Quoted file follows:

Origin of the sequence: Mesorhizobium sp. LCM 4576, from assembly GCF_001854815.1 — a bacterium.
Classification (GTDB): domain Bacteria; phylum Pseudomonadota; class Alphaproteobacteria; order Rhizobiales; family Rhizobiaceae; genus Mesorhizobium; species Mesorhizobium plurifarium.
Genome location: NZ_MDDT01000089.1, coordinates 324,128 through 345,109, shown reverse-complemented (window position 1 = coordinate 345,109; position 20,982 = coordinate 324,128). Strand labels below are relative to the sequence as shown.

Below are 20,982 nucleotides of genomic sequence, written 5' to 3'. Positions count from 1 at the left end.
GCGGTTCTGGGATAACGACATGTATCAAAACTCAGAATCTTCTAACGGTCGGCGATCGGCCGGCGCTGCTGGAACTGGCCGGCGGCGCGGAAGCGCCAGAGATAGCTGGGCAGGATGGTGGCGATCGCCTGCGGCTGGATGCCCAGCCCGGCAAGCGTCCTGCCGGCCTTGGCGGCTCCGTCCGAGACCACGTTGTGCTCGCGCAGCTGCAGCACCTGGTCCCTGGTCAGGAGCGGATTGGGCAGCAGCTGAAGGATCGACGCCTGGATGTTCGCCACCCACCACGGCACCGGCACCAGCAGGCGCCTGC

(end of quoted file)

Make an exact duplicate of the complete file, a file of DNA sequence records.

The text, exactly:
Origin of the sequence: Mesorhizobium sp. LCM 4576, from assembly GCF_001854815.1 — a bacterium.
Classification (GTDB): domain Bacteria; phylum Pseudomonadota; class Alphaproteobacteria; order Rhizobiales; family Rhizobiaceae; genus Mesorhizobium; species Mesorhizobium plurifarium.
Genome location: NZ_MDDT01000089.1, coordinates 324,128 through 345,109, shown reverse-complemented (window position 1 = coordinate 345,109; position 20,982 = coordinate 324,128). Strand labels below are relative to the sequence as shown.

Below are 20,982 nucleotides of genomic sequence, written 5' to 3'. Positions count from 1 at the left end.
GCGGTTCTGGGATAACGACATGTATCAAAACTCAGAATCTTCTAACGGTCGGCGATCGGCCGGCGCTGCTGGAACTGGCCGGCGGCGCGGAAGCGCCAGAGATAGCTGGGCAGGATGGTGGCGATCGCCTGCGGCTGGATGCCCAGCCCGGCAAGCGTCCTGCCGGCCTTGGCGGCTCCGTCCGAGACCACGTTGTGCTCGCGCAGCTGCAGCACCTGGTCCCTGGTCAGGAGCGGATTGGGCAGCAGCTGAAGGATCGACGCCTGGATGTTCGCCACCCACCACGGCACCGGCACCAGCAGGCGCCTGC